Alphabet’s DeepMind AI has solved “the protein folding problem” that could aid medicine research

TL;DR: DeepMind Technologies, a research lab in the UK owned by Alphabet, has developed an AI that can determine the folded shape of a protein in a matter of hours, which would typically require months or years of lab research. Depending on how Alphabet distributes this technology to the science community, this development has the potential to affect a huge array of medical and biological research.

Computer scientists at DeepMind, a lab owned by Alphabet, Google’s parent company, have developed an AI that has made a monumental leap in solving “the protein folding problem.” This conundrum has plagued biologists for decades, and solving it can accelerate countless other studies in medicine, agriculture, and conservation, to name a few.

Proteins are crucial “macromolecules” built from strings of molecules called amino acids. These strings of molecules are built inside of each cell by reading an organism’s DNA and blocking together long chains of amino acids. Of the 20 amino acids that make up proteins, each one chosen depends on the DNA sequence being read, and each amino acid has special properties that cause the long chain of molecules to fold over itself into a very specific, highly complicated shape, which gives the protein its function.

Understanding the shape and how it relates to the function of proteins is so important because they are responsible for most biological functions in the body, including immune response, digestion, energy production, muscle contraction, blood clotting, and countless more.

The interest of many research groups revolves around synthetic proteins used in medicines. Knowing the order of amino acids in a protein is easy enough for researchers if they know the DNA sequence that is used as its template, but knowing its shape can dramatically expedite the process of determining how it will function in people, bacteria or viruses. Among other mysteries this can unravel, think of vaccine research, a topic on everyone’s mind presently.

DeepMind’s neural network can quickly and reliably determine a protein’s shape, given the string of amino acids that comprise the protein.

Scientists have been working hard to crack this nut for over 50 years. A competition called the Critical Assessment of Structure Prediction (CASP) was formed 25 years ago to bring together this research, compare results and spur on investigation.

No one has really come close to solving this problem until DeepMind came onto the scene. Tested on a variety of proteins, DeepMind’s neural network was able to accurately assume the folded structure of a protein with the precision of lab-based experiments that typically take months or years to solve.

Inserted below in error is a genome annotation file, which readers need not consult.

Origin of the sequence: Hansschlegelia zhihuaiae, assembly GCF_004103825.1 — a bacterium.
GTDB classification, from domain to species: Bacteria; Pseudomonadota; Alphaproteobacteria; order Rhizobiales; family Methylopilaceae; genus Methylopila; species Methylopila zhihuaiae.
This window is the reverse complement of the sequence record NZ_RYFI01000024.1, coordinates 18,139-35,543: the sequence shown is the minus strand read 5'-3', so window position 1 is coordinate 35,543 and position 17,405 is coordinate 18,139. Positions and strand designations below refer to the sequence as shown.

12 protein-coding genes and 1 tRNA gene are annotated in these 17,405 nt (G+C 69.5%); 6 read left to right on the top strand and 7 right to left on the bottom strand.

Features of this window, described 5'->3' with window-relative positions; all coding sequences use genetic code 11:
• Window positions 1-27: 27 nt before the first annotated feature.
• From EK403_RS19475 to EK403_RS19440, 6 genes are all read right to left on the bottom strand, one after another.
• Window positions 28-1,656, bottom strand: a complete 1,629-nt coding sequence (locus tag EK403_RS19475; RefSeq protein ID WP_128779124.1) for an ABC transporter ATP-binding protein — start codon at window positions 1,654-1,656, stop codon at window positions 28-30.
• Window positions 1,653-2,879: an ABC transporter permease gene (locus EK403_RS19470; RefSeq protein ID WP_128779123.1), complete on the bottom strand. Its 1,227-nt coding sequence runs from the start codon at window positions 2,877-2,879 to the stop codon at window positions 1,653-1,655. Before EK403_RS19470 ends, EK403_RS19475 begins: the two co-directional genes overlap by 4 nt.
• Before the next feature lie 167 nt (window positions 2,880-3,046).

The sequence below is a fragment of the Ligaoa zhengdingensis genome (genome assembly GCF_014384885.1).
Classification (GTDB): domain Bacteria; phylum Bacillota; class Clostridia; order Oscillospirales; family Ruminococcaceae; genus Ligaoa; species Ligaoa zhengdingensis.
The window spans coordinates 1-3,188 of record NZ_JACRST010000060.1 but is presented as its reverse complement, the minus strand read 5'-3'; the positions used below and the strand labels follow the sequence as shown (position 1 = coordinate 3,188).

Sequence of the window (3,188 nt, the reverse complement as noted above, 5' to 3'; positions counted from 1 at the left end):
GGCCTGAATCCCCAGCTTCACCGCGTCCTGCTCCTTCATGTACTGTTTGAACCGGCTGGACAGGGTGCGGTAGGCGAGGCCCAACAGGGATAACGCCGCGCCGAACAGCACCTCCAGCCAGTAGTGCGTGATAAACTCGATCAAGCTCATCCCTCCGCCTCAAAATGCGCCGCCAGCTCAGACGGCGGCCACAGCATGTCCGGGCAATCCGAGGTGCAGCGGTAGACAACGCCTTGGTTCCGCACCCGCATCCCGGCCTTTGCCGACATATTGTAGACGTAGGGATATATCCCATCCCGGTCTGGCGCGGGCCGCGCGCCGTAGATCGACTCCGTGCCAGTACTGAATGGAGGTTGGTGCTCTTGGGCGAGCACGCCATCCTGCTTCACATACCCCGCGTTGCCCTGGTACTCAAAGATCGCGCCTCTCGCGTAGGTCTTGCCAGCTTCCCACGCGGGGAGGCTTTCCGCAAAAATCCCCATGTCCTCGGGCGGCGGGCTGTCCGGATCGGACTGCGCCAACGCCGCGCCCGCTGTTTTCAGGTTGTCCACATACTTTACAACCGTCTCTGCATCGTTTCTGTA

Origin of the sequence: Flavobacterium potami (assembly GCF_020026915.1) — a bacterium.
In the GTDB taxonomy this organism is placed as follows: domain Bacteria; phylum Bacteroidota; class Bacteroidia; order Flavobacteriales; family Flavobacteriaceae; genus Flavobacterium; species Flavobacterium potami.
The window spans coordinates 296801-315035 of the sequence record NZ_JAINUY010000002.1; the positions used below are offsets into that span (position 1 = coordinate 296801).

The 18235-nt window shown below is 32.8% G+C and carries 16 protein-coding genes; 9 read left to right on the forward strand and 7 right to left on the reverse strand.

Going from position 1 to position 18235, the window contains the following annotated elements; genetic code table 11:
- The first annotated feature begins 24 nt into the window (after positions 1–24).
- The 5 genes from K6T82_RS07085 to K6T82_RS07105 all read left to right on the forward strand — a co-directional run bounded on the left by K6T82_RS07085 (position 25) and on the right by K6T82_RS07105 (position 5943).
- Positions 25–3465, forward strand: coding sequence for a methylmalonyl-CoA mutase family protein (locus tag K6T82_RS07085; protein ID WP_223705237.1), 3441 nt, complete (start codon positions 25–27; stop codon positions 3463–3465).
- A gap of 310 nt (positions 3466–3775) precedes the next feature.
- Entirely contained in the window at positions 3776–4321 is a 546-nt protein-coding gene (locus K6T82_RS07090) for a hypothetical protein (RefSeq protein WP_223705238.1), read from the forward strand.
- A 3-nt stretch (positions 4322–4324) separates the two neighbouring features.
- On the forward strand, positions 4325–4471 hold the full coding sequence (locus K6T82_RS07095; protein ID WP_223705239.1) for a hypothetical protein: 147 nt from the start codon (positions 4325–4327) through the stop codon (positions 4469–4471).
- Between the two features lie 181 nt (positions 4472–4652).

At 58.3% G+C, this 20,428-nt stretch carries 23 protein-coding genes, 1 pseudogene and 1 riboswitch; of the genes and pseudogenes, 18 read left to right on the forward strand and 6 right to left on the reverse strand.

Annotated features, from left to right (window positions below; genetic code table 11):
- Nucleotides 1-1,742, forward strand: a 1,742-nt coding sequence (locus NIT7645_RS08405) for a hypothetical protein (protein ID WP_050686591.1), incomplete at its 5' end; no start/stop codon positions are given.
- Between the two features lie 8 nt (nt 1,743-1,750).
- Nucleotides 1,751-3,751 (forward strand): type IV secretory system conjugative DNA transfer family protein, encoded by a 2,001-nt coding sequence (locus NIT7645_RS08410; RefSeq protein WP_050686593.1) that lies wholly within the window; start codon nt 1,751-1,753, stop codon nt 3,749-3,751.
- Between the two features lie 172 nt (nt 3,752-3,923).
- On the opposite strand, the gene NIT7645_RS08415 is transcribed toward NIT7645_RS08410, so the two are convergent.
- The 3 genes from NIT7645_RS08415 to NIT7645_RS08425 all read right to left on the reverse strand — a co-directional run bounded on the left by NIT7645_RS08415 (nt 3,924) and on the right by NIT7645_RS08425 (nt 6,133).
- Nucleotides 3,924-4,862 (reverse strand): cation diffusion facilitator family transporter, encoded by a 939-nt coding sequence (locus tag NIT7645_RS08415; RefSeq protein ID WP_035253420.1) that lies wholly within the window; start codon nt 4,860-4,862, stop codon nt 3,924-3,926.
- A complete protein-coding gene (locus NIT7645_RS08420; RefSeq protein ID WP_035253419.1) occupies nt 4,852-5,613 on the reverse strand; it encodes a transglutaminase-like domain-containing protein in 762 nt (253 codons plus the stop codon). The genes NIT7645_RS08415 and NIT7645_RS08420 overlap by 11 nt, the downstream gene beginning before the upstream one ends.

It should be noted that experts say solving the protein folding problem speeds up just the initial stage of the long process of safely developing a medication.

This has also apparently emerged too late to affect vaccine research into the coronavirus but could be used down the line to stem future pandemics, determine whether existing medications can be used on novel infections, and research genetic diseases such as Alzheimer’s.

John Moult, a University

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A Malaria Mystery, Partly Solved: What Happens When the Rains End?

But during the dry season, the researchers found, the parasites in most red blood cells stopped making the sticky versions of that protein. They slipped away into the spleen to their destruction. But a few clingy survivors hung on, and appeared to slow down their metabolism, like microscopic bears hibernating for the winter.

This had two effects that protected them.

First, by measuring the inflammatory proteins produced by the immune system, Dr. Portugal showed that the reclusive parasites had somehow become too “quiet” to trigger the immune counterattack that might destroy them.

Second, too few sticky cells remained to clog brain capillaries, so even infected children survived.

“A parasite that kills its host during the dry season reaches a dead end,” Dr. Portugal said.

Sarah K. Volkman, a molecular biologist at Harvard’s T.H. Chan School of Public Health and a leading malaria expert, called the new study “important.” Dr. Volkman’s research in Senegal has found that parasite lineages persisted in villages for 10 years. She noted that understanding the importance of that small dry-season reservoir could reveal ways to destroy the parasites when they are at their weakest.

Dr. Miriam K. Laufer, a malaria specialist at the University of Maryland’s medical school, also praised the study, saying it “delivered concrete data about things we thought were the case, such as that the dry season infections do not elicit a big immune response.”

Dr. Nicholas J. White, director of a malaria research unit based at the University of Oxford and Mahidol University in Thailand, was more reserved, noting that researchers in Vietnam had previously shown that parasites persist in dry months.

Parasites might simply “change their clothes” every few cycles to avoid being recognized by the immune system, he argued, and the lower number of cells clinging to walls could be explained by a change in the host’s antibody response rather than by a change in the parasite.

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